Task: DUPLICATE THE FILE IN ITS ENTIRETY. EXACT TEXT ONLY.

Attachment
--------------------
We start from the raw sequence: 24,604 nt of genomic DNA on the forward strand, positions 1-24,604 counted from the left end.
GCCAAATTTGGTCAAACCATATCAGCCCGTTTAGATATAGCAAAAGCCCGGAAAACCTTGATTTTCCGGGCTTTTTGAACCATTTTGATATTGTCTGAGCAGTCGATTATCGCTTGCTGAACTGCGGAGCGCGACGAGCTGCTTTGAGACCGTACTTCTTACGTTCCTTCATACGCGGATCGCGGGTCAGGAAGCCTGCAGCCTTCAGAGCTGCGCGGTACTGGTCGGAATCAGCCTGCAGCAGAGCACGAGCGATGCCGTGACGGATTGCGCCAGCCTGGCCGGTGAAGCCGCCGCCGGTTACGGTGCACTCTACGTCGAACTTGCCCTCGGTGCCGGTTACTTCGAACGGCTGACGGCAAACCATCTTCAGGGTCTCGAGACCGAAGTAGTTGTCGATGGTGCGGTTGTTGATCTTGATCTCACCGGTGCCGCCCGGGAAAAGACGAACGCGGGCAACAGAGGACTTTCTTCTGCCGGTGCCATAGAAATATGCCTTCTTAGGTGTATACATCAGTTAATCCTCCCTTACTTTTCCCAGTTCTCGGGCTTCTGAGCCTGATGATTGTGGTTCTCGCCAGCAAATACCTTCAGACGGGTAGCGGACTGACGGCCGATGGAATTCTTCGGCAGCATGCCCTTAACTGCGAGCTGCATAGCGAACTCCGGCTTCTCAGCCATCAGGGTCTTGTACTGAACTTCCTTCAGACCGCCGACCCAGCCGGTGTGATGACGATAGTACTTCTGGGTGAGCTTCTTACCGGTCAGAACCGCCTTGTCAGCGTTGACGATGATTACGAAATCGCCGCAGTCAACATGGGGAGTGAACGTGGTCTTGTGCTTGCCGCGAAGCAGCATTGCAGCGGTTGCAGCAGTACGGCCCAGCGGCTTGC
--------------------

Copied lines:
We start from the raw sequence: 24,604 nt of genomic DNA on the forward strand, positions 1-24,604 counted from the left end.
GCCAAATTTGGTCAAACCATATCAGCCCGTTTAGATATAGCAAAAGCCCGGAAAACCTTGATTTTCCGGGCTTTTTGAACCATTTTGATATTGTCTGAGCAGTCGATTATCGCTTGCTGAACTGCGGAGCGCGACGAGCTGCTTTGAGACCGTACTTCTTACGTTCCTTCATACGCGGATCGCGGGTCAGGAAGCCTGCAGCCTTCAGAGCTGCGCGGTACTGGTCGGAATCAGCCTGCAGCAGAGCACGAGCGATGCCGTGACGGATTGCGCCAGCCTGGCCGGTGAAGCCGCCGCCGGTTACGGTGCACTCTACGTCGAACTTGCCCTCGGTGCCGGTTACTTCGAACGGCTGACGGCAAACCATCTTCAGGGTCTCGAGACCGAAGTAGTTGTCGATGGTGCGGTTGTTGATCTTGATCTCACCGGTGCCGCCCGGGAAAAGACGAACGCGGGCAACAGAGGACTTTCTTCTGCCGGTGCCATAGAAATATGCCTTCTTAGGTGTATACATCAGTTAATCCTCCCTTACTTTTCCCAGTTCTCGGGCTTCTGAGCCTGATGATTGTGGTTCTCGCCAGCAAATACCTTCAGACGGGTAGCGGACTGACGGCCGATGGAATTCTTCGGCAGCATGCCCTTAACTGCGAGCTGCATAGCGAACTCCGGCTTCTCAGCCATCAGGGTCTTGTACTGAACTTCCTTCAGACCGCCGACCCAGCCGGTGTGATGACGATAGTACTTCTGGGTGAGCTTCTTACCGGTCAGAACCGCCTTGTCAGCGTTGACGATGATTACGAAATCGCCGCAGTCAACATGGGGAGTGAACGTGGTCTTGTGCTTGCCGCGAAGCAGCATTGCAGCGGTTGCAGCAGTACGGCCCAGCGGCTTGC